When I first started testing wireless LAN routers and APs, long, long ago, I used a "standard" client. For 802.11b products, it was an Orinoco Gold CardBus card. And when 802.11g products came onto the scene, I used a Linksys WPC54G. The reason for this was simple: to have only one variable—the router—when testing wireless performance.
Since I started testing draft 802.11n products, however, I have asked manufacturers to provide a "recommended" or "matching" card for the wireless router they sent. Given the draft status of 11n and implementation differences from chipset to chipset, I figured manufacturers would know what would show their products in the best light.
Recently, however, I think this decision is causing more problems than it is solving. Even though most current draft 11n products use "two stream" chipsets (see this article for more about that), all "two stream" chipsets are not equal.
I don’t pretend to completely understand the effect that the number of transmit and receive "chains", different chip architectures have on wireless performance. It does seem, however, that the number of antennas on a draft 11n router does affect maximum throughput, and I’m pretty sure that differences in client architectures affect that number, too. Table 1, copied from the Linksys WRT110 review illustrates the point pretty well.
|20 MHz B/W||40 MHz B/W|
|Range Plus||~ 40||~ 60||WRT110||$50-$94|
|Draft 11n – Two Antenna||~ 60||~ 77||WRT160N||$68-$102|
|Draft 11n – Three Antenna||~ 70||~ 94||WRT350N||$129-$180|
Table 1: Linksys Product Line Comparison
I also have had more than a few cases where I strongly suspected that the client adapter was the weak link in wireless performance results. In one of those cases, I actually used a different client than supplied by the manufacturer. But in most others, I just went ahead and used the adapter provided.
But I think the thing that has pushed me toward looking to use a "standard" draft 11n adapter for all testing is that manufacturers are starting to mix chipsets from different manufacturers in their product lines. So if they are ok with not matching chipset families on the router and client sides, I guess then, so am I.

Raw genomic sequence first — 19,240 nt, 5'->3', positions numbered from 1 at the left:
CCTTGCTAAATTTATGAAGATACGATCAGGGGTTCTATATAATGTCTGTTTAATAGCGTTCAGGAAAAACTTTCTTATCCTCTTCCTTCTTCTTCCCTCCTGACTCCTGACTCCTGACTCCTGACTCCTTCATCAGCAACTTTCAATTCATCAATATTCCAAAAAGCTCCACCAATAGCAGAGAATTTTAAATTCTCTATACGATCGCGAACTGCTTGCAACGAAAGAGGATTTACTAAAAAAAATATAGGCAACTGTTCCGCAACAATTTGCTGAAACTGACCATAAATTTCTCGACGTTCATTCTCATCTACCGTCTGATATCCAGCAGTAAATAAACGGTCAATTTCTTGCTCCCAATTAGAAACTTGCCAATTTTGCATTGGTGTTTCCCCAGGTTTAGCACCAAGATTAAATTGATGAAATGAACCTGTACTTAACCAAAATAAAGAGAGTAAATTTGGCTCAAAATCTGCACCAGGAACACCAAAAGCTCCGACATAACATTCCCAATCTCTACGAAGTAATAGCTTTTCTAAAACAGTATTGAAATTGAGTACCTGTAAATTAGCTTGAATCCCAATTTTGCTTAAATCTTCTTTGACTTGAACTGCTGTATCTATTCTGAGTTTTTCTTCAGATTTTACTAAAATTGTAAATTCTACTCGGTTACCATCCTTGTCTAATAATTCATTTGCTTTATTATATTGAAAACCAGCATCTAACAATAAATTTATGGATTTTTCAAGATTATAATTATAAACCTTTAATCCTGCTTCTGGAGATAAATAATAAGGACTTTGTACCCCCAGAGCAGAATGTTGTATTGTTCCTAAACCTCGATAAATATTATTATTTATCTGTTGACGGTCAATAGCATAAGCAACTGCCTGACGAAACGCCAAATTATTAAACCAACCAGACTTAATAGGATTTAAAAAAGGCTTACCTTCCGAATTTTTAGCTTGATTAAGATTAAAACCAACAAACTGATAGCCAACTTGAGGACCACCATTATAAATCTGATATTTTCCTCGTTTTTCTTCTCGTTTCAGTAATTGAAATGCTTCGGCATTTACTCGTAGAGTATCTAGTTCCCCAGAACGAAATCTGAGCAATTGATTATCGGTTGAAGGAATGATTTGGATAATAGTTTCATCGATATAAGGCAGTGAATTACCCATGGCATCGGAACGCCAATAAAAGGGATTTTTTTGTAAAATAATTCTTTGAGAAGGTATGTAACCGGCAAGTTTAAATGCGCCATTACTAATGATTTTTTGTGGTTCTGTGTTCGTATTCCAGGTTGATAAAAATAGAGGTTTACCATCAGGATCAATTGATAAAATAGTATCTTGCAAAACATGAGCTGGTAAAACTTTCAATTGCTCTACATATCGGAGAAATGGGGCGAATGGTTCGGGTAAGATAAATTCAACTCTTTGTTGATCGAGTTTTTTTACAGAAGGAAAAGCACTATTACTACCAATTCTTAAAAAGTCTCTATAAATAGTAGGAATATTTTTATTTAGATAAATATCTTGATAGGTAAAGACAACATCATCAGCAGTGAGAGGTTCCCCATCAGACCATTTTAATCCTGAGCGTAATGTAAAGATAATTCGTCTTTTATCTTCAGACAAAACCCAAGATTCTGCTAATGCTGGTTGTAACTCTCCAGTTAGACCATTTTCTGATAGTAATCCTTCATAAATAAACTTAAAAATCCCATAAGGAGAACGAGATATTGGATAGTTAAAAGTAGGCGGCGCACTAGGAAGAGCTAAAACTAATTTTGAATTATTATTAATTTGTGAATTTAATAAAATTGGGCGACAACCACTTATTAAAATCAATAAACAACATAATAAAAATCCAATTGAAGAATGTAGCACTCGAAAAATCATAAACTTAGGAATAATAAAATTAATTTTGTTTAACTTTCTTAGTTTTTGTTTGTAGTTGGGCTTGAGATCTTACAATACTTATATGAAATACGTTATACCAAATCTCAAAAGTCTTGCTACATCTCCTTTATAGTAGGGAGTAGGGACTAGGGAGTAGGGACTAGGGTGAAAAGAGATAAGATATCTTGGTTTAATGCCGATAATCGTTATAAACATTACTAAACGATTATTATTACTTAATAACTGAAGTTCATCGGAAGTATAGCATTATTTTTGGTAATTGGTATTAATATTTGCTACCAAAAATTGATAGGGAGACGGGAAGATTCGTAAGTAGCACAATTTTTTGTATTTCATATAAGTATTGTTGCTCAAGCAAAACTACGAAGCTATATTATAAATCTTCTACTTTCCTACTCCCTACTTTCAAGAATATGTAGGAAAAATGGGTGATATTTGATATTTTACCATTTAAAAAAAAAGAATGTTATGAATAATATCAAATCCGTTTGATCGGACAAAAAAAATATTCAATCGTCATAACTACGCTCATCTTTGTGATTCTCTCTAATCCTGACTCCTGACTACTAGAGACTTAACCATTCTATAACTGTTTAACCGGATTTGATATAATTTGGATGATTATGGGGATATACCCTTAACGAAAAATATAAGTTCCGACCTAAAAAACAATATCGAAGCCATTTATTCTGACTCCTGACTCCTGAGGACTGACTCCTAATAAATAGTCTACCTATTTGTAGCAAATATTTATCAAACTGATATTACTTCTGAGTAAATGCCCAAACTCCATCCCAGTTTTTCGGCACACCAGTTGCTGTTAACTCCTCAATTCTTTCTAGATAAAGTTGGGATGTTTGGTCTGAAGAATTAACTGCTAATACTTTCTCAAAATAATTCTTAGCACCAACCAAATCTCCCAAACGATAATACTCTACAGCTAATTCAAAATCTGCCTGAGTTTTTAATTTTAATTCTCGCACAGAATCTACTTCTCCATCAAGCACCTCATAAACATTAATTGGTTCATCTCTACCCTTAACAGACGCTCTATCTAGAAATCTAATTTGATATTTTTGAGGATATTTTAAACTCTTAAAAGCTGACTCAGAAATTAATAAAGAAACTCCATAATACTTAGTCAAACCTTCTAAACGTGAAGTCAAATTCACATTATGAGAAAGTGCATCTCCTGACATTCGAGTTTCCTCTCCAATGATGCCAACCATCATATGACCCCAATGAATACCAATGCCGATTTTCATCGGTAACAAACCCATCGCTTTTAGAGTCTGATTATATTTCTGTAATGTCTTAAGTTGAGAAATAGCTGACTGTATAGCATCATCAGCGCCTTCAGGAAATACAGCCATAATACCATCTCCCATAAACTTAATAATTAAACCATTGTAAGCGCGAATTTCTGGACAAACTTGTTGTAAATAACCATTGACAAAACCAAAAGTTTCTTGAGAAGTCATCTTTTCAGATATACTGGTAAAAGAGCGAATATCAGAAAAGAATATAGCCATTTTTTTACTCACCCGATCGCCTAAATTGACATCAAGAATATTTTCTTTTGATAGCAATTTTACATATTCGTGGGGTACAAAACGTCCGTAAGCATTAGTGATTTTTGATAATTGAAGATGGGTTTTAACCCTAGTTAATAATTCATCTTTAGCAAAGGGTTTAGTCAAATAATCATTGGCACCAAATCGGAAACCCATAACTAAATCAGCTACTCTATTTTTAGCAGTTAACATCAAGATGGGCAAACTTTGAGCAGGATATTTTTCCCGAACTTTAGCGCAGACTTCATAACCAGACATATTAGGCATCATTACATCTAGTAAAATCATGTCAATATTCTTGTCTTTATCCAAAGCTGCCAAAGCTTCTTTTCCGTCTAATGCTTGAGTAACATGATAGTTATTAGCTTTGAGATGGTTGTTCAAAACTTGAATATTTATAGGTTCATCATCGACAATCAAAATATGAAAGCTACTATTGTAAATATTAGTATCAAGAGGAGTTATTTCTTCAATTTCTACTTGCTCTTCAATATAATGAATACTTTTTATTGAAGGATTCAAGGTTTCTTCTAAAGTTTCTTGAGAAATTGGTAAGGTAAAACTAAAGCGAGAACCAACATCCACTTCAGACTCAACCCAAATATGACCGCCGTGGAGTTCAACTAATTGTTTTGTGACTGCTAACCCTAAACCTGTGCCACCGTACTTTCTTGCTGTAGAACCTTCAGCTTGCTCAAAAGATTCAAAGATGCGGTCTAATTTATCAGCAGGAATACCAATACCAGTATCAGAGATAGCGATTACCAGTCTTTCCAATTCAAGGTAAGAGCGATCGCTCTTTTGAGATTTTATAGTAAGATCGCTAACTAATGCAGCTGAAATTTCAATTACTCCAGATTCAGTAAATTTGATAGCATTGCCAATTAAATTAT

So that leaves me with the decision of which client to use. It turns out that decision isn’t as easy as I thought. I went looking for an adapter with the following features:
- Dual-band: This is the future and I don’t want to be swapping adapters
- Cardbus or mini-PCIe format: Both these formats support three antennas, while most USB adapter designs support only two. More antennas don’t help range, but do determine maximum throughput, in my experience.
- WPS support: I need to be able to run WPS tests. There also is no excuse at this point, for not supporting WPS in all draft 11n products.
- 20 and 40 MHz channel bandwidth modes: Although I’m not a fan of using the channel-hogging 40 MHz bandwidth in the 2.4 GHz band, it’s a fact of life. So I need to test it.
- XP and Vista drivers: Note that these must be installable in any notebook and include a client application that supports WPS, since Windows does not have built-in WPS support.
I prefer a built-into-a-notebook solution for its convenience and better antenna orientation, which led me to Intel’s 4965AGN mini PCIe adapter. I thought my quest was over as quickly as it started, until I remembered that Intel locks out 40 MHz bandwidth operation in 2.4 GHz. Although I agree with that decision from a neighbor-friendliness view, I need to test both operation modes. So that rules out the Intel adapter.
The only other dual-band product that comes close to meeting my selection criteria is the Linksys WPC600N Cardbus card. But, for some reason, Linksys refuses to add WPS support in its client utility, so that rules out that option, too.
So, for now at least, it looks like I’ll continue to test draft 11n products with their manufacturer-recommended clients. And continue on the lookout for a reference client for SmallNetBuilder’s draft 11n testing. If you know of any products that meet all my criteria, please drop me a note.